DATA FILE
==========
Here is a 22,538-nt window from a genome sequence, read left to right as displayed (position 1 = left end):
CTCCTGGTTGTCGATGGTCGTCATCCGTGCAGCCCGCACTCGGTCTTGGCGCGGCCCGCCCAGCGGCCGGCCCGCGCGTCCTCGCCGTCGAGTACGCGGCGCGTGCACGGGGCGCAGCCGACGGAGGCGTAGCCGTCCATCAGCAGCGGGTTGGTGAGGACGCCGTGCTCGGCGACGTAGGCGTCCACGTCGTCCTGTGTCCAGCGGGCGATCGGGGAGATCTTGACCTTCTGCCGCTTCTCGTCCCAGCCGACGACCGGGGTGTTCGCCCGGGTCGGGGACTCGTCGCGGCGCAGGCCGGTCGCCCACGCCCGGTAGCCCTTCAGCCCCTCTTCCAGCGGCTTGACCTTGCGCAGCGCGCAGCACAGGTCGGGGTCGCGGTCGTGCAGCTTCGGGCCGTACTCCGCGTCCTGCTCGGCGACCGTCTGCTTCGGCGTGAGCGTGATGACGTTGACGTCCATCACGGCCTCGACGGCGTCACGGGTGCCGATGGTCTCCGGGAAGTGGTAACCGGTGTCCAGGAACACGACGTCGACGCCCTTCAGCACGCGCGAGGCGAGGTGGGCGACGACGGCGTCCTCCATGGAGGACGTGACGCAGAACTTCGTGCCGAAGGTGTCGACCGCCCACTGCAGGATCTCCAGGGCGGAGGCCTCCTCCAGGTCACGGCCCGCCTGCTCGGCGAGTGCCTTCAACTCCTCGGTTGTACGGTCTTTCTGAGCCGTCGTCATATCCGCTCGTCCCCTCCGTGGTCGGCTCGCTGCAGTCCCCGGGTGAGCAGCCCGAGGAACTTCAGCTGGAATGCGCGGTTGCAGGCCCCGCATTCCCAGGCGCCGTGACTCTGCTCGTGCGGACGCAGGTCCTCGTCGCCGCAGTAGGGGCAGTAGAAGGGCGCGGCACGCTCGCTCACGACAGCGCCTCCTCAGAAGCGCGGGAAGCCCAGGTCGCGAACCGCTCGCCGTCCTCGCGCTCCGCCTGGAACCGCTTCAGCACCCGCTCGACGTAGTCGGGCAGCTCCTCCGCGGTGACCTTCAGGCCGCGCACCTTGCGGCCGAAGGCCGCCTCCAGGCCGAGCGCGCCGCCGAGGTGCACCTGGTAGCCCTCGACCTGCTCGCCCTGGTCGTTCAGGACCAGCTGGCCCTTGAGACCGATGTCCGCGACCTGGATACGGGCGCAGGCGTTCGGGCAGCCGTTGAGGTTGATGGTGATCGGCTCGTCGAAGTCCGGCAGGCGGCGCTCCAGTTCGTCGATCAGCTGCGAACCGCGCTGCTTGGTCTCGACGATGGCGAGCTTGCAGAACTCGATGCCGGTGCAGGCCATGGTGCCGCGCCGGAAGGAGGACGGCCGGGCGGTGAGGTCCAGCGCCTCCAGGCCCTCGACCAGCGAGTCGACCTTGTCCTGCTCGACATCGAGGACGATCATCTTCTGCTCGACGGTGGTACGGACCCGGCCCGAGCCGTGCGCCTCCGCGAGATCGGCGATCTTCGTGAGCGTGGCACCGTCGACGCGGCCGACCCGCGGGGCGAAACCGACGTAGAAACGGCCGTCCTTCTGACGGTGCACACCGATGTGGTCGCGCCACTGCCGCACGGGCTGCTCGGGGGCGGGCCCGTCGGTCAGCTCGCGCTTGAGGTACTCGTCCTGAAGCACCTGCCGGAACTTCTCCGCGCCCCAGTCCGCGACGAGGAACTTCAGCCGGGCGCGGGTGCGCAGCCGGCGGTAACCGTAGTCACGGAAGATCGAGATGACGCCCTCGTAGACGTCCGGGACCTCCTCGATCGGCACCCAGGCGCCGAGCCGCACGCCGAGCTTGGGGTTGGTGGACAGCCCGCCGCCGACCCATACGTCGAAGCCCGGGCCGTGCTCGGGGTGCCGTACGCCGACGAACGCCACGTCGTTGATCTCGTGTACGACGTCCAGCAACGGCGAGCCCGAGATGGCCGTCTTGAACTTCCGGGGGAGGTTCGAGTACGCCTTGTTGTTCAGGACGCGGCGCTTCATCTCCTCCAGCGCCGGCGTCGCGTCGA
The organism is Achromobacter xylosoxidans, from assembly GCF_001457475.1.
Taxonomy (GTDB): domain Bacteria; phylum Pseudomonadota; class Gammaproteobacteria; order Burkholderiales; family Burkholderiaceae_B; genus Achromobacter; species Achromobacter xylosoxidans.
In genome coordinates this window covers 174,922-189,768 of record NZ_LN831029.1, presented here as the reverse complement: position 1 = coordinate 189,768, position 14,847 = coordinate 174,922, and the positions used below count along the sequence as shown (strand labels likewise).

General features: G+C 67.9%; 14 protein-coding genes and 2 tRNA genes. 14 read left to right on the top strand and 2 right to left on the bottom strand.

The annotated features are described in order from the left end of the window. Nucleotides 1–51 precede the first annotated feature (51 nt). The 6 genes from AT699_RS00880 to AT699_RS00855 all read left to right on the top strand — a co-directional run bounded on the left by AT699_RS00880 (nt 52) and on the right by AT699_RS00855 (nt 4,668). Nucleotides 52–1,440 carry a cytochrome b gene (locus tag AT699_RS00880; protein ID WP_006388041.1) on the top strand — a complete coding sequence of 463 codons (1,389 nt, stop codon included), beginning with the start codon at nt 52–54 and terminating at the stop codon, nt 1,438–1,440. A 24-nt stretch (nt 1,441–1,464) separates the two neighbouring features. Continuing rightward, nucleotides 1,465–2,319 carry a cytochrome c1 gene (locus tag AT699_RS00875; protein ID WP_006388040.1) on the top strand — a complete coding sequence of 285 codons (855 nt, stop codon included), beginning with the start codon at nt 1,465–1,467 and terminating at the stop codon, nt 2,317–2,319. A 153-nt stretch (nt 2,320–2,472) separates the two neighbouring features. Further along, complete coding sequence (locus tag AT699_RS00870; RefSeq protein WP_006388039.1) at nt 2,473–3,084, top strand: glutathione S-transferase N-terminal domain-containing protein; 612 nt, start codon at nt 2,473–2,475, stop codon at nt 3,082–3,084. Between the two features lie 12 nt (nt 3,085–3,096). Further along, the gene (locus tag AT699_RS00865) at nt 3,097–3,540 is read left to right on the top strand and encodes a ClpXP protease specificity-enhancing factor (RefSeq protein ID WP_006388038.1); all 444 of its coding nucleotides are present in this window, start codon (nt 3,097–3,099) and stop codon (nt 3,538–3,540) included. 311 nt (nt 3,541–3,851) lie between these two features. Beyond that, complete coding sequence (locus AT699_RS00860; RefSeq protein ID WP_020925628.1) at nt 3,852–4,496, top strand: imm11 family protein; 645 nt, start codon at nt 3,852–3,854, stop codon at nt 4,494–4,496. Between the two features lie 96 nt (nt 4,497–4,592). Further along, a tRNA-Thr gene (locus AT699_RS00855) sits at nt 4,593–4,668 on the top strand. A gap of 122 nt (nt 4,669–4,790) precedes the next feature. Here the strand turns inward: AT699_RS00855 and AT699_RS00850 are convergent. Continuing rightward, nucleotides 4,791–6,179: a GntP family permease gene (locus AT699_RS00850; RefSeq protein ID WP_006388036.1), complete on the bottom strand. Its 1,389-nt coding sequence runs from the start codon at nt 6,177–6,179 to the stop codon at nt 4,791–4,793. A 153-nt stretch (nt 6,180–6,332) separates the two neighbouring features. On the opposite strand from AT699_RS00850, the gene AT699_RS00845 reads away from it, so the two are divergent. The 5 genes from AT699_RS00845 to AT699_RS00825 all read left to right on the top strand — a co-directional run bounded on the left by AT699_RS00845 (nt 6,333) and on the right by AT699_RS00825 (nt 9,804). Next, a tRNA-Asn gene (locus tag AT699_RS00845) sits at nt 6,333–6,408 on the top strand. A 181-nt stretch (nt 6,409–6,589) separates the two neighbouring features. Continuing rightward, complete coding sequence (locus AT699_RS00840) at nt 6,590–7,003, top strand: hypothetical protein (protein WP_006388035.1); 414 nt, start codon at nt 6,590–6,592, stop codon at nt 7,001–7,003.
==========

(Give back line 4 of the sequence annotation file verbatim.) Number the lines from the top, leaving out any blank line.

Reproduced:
Taxonomy (GTDB): domain Bacteria; phylum Pseudomonadota; class Gammaproteobacteria; order Burkholderiales; family Burkholderiaceae_B; genus Achromobacter; species Achromobacter xylosoxidans.